Meanwhile if moors are drier, which happened in 2018, less standing water, such as in ponds, is available and vegetation lacks moisture, turning dry. These situations make it hard for dehydrated female hares to provide milk, when raising leverets.  

In the Peak District, moorland restoration is underway by Moors for the Future Partnership, RSPB Dove Stone and the National Trust. These organisations were tasked with protecting upland peat layers which are important for carbon storage.   Their investments in blocking gullies, raising the water table and revegetating the landscape, have yielded a verdant, vibrant bog ecosystem with a wide variety of plants, shrubs and mosses. These areas are now home to substantial numbers of mountain hares which appear to be thriving in these restored areas. It appears bog restoration goes a little way towards trapping carbon and reducing climate change; and a long way towards providing a beneficial ecosystem for wildlife.


Wildfires are more commonly associated with Australia and Brazil. However, most years have seen consistent increases in wildfires in the Peak District. Researchers investigating the frequency of fires in the Peaks have cautioned that, depending on the actual amount of greenhouse gas emissions worldwide, long, dry summers may become the norm rather than (as at present) the exception. Recreational users of Peak District moorland might welcome such weather, but the moors themselves are likely to suffer and, unless substantial extra resources are put into fire prevention and firefighting, the cost to ecosystem services of climate change in this upland region is likely to be high.

Like many animals, mountain hares don’t know how to escape fires. I witnessed this first hand during the Saddleworth fire in 2018, as I was retrieving camera traps which were inadvertently caught up in the fire zone. I saw mountain hares lying close by, dormant, unsure how to escape the flames, only too reminiscent of images from Australia of koala bears being burned in wildfires. 

Coat colour camouflage mismatch

This is a subtle yet ironic consequence of climate change. Mountain hares evolved over thousands of years so that their brown summer fur moults to a white sleek coat. This is a biological process triggered by changes in autumn. As day(light) shortens and air temperatures change, the hares grow coats of thicker white fur with hollow insulating hairs. Being white, this coats should provide mountain hares with excellent camouflage from predators against the snow. Now there’s less snow, mountain hares are glaringly obvious against a brown background. Recent studies have shown that mountain hares may be colour-mismatched by up to 35 days every year, compared with 60 years ago when we had more snow. This makes mountain hares vulnerable to being seen by predators such as foxes, stoats, raptors, and owls. Whilst substantial predator control on English uplands reduces these risks, nonetheless some predation does happen. There’s good news too though. A recent study showed that the warm winter coat, despite being the wrong colour, still provides survival benefits that outweigh the costs.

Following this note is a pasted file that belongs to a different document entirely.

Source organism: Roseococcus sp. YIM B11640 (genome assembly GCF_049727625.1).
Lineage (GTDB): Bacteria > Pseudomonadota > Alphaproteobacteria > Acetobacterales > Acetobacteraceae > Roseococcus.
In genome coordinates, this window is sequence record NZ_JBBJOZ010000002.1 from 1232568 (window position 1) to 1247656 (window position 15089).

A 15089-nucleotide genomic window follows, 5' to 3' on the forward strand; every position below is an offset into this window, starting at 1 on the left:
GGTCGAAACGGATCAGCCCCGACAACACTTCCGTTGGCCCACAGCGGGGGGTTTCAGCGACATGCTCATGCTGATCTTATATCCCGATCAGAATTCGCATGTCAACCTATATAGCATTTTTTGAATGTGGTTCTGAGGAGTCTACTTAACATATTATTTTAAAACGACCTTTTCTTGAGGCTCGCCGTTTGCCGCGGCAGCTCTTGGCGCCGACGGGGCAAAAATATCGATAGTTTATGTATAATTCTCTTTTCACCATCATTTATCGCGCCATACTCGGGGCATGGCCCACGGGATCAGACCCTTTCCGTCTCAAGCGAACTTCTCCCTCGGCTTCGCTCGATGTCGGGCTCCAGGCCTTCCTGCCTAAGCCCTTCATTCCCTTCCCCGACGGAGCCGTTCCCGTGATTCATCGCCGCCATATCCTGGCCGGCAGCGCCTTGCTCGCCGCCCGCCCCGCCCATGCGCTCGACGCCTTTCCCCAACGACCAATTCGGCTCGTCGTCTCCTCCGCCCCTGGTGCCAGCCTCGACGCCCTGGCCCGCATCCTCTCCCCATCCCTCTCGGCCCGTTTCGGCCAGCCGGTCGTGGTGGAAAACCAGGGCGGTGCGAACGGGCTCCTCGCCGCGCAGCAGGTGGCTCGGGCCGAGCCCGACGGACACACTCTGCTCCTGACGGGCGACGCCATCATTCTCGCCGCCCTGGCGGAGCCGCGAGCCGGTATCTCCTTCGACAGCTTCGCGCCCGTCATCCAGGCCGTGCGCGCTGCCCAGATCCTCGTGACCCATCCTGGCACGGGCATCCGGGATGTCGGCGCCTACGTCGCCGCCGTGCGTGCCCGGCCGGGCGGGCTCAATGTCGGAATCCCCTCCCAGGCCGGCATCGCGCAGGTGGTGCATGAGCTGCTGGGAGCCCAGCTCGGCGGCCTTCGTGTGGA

Cooling reflections

It’s sobering to reflect how extensively our actions, which are creating significant changes to our climate, are impacting the other species that rely on our planet too. As we heat up our planet, we’ve created five processes which are adversely affecting our furry white friends, including mountain hares. In truth, we don’t know what their extent or frequency will be but we do know that they’re occurring. Already. It may be too late to prevent some of the consequences but there are things we can do:

  • We can care for a restore habitats like blanket bog which provide critical refuge for hares
  • We can continue to monitor our wildlife populations so we know how they’re doing and can act before it’s too late
  • And we can use global initiatives, such as COP26 to understand how we can change our own behaviour in order to help.

It’s up to each of us to act as leaders of our own society, reducing our own individual carbon emissions and helping furry white animals to survive. 

Written by Carlos Bedson.

You can find out more about Carlos and his work at his website.

Find out more about Carlos’ work to protect mountain hares in the Peak District: